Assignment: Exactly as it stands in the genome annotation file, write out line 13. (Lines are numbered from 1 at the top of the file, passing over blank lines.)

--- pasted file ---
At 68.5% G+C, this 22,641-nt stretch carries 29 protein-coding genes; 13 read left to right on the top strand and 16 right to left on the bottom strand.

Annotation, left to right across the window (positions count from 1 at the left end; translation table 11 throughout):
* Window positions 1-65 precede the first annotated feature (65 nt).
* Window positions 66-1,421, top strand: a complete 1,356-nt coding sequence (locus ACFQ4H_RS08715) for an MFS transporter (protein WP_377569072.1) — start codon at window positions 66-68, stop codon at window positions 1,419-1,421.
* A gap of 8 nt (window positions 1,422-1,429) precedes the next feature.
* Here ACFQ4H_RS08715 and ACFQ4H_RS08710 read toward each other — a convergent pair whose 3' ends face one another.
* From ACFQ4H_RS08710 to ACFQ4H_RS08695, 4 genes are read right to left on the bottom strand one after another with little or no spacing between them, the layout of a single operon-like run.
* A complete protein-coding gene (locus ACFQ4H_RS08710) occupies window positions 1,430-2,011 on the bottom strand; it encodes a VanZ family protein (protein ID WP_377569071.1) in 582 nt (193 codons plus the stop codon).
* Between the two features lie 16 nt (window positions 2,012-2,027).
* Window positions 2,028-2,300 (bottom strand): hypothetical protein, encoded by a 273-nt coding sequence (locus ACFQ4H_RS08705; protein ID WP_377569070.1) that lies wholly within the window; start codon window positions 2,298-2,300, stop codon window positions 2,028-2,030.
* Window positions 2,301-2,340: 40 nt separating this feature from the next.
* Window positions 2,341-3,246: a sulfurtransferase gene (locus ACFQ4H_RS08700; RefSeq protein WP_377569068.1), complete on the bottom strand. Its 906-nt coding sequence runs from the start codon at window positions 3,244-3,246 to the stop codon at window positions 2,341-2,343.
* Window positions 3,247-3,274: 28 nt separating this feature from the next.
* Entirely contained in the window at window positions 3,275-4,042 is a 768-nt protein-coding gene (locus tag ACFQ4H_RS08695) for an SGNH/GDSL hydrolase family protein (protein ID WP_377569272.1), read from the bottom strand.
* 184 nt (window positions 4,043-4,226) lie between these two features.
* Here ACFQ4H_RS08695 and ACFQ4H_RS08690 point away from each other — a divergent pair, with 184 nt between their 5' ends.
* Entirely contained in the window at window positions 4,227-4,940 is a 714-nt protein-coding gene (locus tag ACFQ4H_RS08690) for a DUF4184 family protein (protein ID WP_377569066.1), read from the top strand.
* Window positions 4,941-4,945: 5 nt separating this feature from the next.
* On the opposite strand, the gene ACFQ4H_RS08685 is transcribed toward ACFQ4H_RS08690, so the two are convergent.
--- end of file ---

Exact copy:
* Window positions 3,247-3,274: 28 nt separating this feature from the next.